The Changing Nature of Chicano Graphic Arts from 1965 to Today

Curators E. Carmen Ramos and Claudia Zapata continue their conversation on ¡Printing the Revolution! The Rise and Impact of Chicano Graphics, 1965 to Now

A photograph of Carmen Ramos by Ross Whitaker
E. Carmen Ramos
Former Curator of Latinx Art
A photograph of Claudia Zapata
Claudia Zapata
Former Curatorial Assistant of Latinx Art
February 3, 2021
Media - 2020.11 - SAAM-2020.11_1-000001 - 138854
Zeke Peña, A Nomad in Love, 2015, augmented reality screenprint on paper, Smithsonian American Art Museum, Gift of the artist, 2020.11, © 2014, Zeke Peña
Zeke Peña, A Nomad in Love, 2015, augmented reality screenprint on paper, Smithsonian American Art Museum, Gift of the artist, 2020.11, © 2014, Zeke Peña

SAAM’s landmark exhibition, ¡Printing the Revolution! The Rise and Impact of Chicano Graphics, 1965 to Now, explores how Chicanx artists have linked innovative printmaking practices with social justice. In the second of a two-part conversation join E. Carmen Ramos, exhibition curator and acting chief curator at SAAM, and Claudia Zapata, curatorial assistant for Latinx art, as they discuss the origins and importance of the exhibition. The first part of the conversation is here: Chicano Graphic Arts and the Making of the Landmark Exhibition "¡Printing the Revolution!"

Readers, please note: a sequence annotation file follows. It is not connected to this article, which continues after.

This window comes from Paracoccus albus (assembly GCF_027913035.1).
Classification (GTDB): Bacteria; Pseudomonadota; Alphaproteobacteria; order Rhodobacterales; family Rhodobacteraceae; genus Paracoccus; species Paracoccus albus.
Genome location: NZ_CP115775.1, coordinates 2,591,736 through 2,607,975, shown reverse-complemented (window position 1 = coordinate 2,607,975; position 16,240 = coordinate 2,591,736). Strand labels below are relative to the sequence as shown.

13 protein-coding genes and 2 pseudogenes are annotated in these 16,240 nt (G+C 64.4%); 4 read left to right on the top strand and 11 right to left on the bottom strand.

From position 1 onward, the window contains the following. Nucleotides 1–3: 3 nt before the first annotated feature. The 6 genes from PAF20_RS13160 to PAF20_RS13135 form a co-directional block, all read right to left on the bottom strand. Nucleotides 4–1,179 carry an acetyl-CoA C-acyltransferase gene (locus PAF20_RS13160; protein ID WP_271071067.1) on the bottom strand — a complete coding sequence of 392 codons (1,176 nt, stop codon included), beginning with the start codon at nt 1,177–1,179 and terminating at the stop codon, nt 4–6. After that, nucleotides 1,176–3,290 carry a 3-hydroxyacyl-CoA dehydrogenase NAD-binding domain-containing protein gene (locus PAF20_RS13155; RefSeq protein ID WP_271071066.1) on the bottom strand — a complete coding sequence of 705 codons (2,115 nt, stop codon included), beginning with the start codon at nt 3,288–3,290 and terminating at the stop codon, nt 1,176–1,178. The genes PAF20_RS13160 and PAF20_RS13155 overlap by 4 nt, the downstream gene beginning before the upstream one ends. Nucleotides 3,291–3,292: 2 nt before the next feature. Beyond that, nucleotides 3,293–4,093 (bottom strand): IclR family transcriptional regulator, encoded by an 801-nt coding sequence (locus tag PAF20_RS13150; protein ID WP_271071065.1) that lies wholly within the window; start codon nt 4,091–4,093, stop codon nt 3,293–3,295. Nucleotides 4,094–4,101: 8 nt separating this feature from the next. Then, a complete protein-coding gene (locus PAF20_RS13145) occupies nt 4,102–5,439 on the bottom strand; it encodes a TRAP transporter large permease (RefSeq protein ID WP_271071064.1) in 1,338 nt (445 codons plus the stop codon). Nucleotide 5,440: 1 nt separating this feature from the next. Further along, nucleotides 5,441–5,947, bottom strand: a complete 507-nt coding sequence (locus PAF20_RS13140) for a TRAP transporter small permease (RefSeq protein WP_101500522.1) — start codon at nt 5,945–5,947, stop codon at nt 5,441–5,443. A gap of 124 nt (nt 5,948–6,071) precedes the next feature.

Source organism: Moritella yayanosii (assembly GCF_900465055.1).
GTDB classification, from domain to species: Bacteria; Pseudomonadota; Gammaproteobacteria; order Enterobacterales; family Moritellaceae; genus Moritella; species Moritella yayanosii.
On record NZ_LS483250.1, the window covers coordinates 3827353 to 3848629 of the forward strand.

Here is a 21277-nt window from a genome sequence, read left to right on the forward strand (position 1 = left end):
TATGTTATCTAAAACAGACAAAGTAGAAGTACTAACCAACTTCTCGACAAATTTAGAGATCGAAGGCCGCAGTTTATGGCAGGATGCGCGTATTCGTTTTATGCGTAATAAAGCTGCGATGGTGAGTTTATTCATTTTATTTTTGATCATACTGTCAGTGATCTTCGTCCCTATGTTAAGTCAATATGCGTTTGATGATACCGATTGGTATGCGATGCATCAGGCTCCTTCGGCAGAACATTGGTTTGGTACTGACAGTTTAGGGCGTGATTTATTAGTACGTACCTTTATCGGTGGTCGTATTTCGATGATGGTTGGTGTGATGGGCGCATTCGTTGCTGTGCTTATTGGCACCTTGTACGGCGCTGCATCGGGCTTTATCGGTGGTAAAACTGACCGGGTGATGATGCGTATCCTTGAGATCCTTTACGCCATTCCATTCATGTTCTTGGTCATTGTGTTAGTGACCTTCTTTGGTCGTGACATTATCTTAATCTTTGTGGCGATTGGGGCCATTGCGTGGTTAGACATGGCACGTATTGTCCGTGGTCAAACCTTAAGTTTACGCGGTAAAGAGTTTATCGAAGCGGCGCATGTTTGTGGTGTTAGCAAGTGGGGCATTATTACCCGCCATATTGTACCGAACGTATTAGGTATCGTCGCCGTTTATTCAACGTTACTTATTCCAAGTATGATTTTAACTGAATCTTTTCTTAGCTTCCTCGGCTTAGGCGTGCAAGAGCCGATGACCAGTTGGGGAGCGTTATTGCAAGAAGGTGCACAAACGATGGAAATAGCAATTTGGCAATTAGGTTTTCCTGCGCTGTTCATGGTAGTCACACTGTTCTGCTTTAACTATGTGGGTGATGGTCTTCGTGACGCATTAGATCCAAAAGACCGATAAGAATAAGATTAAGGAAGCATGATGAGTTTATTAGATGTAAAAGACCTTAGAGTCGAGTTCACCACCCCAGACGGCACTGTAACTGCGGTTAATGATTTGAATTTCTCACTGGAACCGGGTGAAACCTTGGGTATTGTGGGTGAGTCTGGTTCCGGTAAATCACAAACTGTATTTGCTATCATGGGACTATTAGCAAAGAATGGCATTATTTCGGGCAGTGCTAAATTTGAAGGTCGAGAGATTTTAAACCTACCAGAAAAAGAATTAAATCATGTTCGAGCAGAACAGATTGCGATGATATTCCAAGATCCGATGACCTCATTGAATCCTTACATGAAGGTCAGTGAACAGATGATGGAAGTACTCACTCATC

Claudia, can you elaborate on our use of the term “graphics” throughout the exhibition?

The most interesting aspect of Chicanx graphics is its malleability as a concept. In the realm of Chicanx art, graphics usually cites printmaking, especially works created using the screenprinting process. A large portion of works in ¡Printing the Revolution! are screenprints, but we do recognize artists’ experimentation in three-dimensional creations, public interventions, zines, and other digital graphics. So, we’re expanding the definition and look of a Chicanx graphic art show to highlight the diversity of contemporary artists’ creations. There are certain definable characteristics associated with an official fine art print, for example: editioning the print, a studio chop (if made at a printing center), a signature, and year inscription. Yet, several works in the exhibition do not fall within these parameters. Some were made quickly for immediate use in protests, like Emanuel Martinez’s Tierra o Muerte, which is a screenprint on a manila folder that was used to support the Reies López Tijerina land rights cause. We have also acquired digital works in JPG, PDF, and TIFF file formats. Artists working in the digital realm use their personal websites and social media networks to disperse their social justice images. Often born-digital works never exist on paper but are primarily exchanged via the internet to immediately advocate and take part in online dialogues. Featured works by Xico González and Zeke Peña have AR (augmented reality) components. Using mobile apps, viewers can see overlaid animations and video, with the print acting as the designated marker. The act of viewing and the frame which defines this experience is ever changing with these new artistic methods, and ¡Printing the Revolution! takes the next step in acknowledging these digital contributions to Chicanx art history.

Carmen, 1965 is an important date for the study of Chicanx art. We cite this date in our title but also extend our frame of reference to today. What is the significance of this chronological framework?